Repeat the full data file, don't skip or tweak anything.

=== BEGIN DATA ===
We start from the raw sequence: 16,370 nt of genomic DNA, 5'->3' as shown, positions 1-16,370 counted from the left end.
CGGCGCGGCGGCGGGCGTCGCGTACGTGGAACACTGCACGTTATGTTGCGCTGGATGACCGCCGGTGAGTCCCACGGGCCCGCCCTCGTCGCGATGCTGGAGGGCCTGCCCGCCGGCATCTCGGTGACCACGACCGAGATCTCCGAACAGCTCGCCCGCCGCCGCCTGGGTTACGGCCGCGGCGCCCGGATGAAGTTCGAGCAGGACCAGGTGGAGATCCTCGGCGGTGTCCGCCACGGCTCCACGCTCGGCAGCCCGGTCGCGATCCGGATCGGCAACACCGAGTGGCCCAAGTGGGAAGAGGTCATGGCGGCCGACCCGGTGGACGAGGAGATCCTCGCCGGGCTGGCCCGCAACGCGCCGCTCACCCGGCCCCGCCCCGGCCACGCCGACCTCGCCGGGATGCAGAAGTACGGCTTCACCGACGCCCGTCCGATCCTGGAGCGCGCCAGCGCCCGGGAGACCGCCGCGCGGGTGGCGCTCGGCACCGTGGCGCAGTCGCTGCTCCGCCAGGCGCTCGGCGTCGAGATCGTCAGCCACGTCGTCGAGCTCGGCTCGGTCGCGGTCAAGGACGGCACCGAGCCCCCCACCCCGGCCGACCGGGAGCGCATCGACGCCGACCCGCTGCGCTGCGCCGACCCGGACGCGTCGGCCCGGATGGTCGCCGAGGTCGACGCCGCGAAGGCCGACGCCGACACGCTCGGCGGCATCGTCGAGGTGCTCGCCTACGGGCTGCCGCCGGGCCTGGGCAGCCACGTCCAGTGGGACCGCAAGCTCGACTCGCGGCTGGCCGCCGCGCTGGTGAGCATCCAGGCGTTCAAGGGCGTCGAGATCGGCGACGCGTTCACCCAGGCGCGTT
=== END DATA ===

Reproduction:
We start from the raw sequence: 16,370 nt of genomic DNA, 5'->3' as shown, positions 1-16,370 counted from the left end.
CGGCGCGGCGGCGGGCGTCGCGTACGTGGAACACTGCACGTTATGTTGCGCTGGATGACCGCCGGTGAGTCCCACGGGCCCGCCCTCGTCGCGATGCTGGAGGGCCTGCCCGCCGGCATCTCGGTGACCACGACCGAGATCTCCGAACAGCTCGCCCGCCGCCGCCTGGGTTACGGCCGCGGCGCCCGGATGAAGTTCGAGCAGGACCAGGTGGAGATCCTCGGCGGTGTCCGCCACGGCTCCACGCTCGGCAGCCCGGTCGCGATCCGGATCGGCAACACCGAGTGGCCCAAGTGGGAAGAGGTCATGGCGGCCGACCCGGTGGACGAGGAGATCCTCGCCGGGCTGGCCCGCAACGCGCCGCTCACCCGGCCCCGCCCCGGCCACGCCGACCTCGCCGGGATGCAGAAGTACGGCTTCACCGACGCCCGTCCGATCCTGGAGCGCGCCAGCGCCCGGGAGACCGCCGCGCGGGTGGCGCTCGGCACCGTGGCGCAGTCGCTGCTCCGCCAGGCGCTCGGCGTCGAGATCGTCAGCCACGTCGTCGAGCTCGGCTCGGTCGCGGTCAAGGACGGCACCGAGCCCCCCACCCCGGCCGACCGGGAGCGCATCGACGCCGACCCGCTGCGCTGCGCCGACCCGGACGCGTCGGCCCGGATGGTCGCCGAGGTCGACGCCGCGAAGGCCGACGCCGACACGCTCGGCGGCATCGTCGAGGTGCTCGCCTACGGGCTGCCGCCGGGCCTGGGCAGCCACGTCCAGTGGGACCGCAAGCTCGACTCGCGGCTGGCCGCCGCGCTGGTGAGCATCCAGGCGTTCAAGGGCGTCGAGATCGGCGACGCGTTCACCCAGGCGCGTT